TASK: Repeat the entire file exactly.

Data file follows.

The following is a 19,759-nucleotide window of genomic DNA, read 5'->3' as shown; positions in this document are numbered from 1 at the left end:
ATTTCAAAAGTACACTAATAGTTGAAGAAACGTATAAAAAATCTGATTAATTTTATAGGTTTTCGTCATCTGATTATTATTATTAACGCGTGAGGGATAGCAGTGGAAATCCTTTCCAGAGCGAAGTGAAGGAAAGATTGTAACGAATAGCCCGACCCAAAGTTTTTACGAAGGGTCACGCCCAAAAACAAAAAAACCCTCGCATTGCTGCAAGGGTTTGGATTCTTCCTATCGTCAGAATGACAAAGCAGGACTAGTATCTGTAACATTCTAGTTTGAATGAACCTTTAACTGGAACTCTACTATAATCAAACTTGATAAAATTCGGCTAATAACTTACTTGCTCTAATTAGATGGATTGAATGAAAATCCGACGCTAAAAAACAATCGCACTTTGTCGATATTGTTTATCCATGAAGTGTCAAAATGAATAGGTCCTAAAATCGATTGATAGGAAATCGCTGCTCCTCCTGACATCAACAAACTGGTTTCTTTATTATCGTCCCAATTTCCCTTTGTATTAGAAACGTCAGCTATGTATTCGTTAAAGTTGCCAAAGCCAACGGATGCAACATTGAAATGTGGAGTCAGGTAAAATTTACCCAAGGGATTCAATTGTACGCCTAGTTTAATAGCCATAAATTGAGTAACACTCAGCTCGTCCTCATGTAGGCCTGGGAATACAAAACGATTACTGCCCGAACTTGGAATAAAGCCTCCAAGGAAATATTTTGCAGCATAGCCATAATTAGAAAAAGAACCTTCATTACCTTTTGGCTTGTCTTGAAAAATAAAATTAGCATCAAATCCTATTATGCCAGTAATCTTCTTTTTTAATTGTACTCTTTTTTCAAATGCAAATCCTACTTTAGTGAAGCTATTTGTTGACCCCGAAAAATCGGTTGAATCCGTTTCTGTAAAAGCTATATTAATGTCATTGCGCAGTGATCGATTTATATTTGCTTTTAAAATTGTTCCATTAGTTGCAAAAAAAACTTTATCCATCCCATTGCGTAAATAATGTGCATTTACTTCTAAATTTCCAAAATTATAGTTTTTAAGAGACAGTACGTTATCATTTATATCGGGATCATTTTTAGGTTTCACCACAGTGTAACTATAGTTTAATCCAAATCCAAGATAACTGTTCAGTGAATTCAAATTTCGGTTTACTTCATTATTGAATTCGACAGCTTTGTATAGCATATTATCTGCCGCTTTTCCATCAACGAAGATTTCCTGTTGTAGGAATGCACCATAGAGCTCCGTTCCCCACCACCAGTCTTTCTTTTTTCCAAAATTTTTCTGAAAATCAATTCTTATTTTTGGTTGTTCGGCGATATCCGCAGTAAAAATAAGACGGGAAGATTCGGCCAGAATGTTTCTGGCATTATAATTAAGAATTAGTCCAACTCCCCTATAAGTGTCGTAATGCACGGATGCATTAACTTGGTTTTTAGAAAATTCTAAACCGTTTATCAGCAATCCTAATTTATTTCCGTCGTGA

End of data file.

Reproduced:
The following is a 19,759-nucleotide window of genomic DNA, read 5'->3' as shown; positions in this document are numbered from 1 at the left end:
ATTTCAAAAGTACACTAATAGTTGAAGAAACGTATAAAAAATCTGATTAATTTTATAGGTTTTCGTCATCTGATTATTATTATTAACGCGTGAGGGATAGCAGTGGAAATCCTTTCCAGAGCGAAGTGAAGGAAAGATTGTAACGAATAGCCCGACCCAAAGTTTTTACGAAGGGTCACGCCCAAAAACAAAAAAACCCTCGCATTGCTGCAAGGGTTTGGATTCTTCCTATCGTCAGAATGACAAAGCAGGACTAGTATCTGTAACATTCTAGTTTGAATGAACCTTTAACTGGAACTCTACTATAATCAAACTTGATAAAATTCGGCTAATAACTTACTTGCTCTAATTAGATGGATTGAATGAAAATCCGACGCTAAAAAACAATCGCACTTTGTCGATATTGTTTATCCATGAAGTGTCAAAATGAATAGGTCCTAAAATCGATTGATAGGAAATCGCTGCTCCTCCTGACATCAACAAACTGGTTTCTTTATTATCGTCCCAATTTCCCTTTGTATTAGAAACGTCAGCTATGTATTCGTTAAAGTTGCCAAAGCCAACGGATGCAACATTGAAATGTGGAGTCAGGTAAAATTTACCCAAGGGATTCAATTGTACGCCTAGTTTAATAGCCATAAATTGAGTAACACTCAGCTCGTCCTCATGTAGGCCTGGGAATACAAAACGATTACTGCCCGAACTTGGAATAAAGCCTCCAAGGAAATATTTTGCAGCATAGCCATAATTAGAAAAAGAACCTTCATTACCTTTTGGCTTGTCTTGAAAAATAAAATTAGCATCAAATCCTATTATGCCAGTAATCTTCTTTTTTAATTGTACTCTTTTTTCAAATGCAAATCCTACTTTAGTGAAGCTATTTGTTGACCCCGAAAAATCGGTTGAATCCGTTTCTGTAAAAGCTATATTAATGTCATTGCGCAGTGATCGATTTATATTTGCTTTTAAAATTGTTCCATTAGTTGCAAAAAAAACTTTATCCATCCCATTGCGTAAATAATGTGCATTTACTTCTAAATTTCCAAAATTATAGTTTTTAAGAGACAGTACGTTATCATTTATATCGGGATCATTTTTAGGTTTCACCACAGTGTAACTATAGTTTAATCCAAATCCAAGATAACTGTTCAGTGAATTCAAATTTCGGTTTACTTCATTATTGAATTCGACAGCTTTGTATAGCATATTATCTGCCGCTTTTCCATCAACGAAGATTTCCTGTTGTAGGAATGCACCATAGAGCTCCGTTCCCCACCACCAGTCTTTCTTTTTTCCAAAATTTTTCTGAAAATCAATTCTTATTTTTGGTTGTTCGGCGATATCCGCAGTAAAAATAAGACGGGAAGATTCGGCCAGAATGTTTCTGGCATTATAATTAAGAATTAGTCCAACTCCCCTATAAGTGTCGTAATGCACGGATGCATTAACTTGGTTTTTAGAAAATTCTAAACCGTTTATCAGCAATCCTAATTTATTTCCGTCGTGA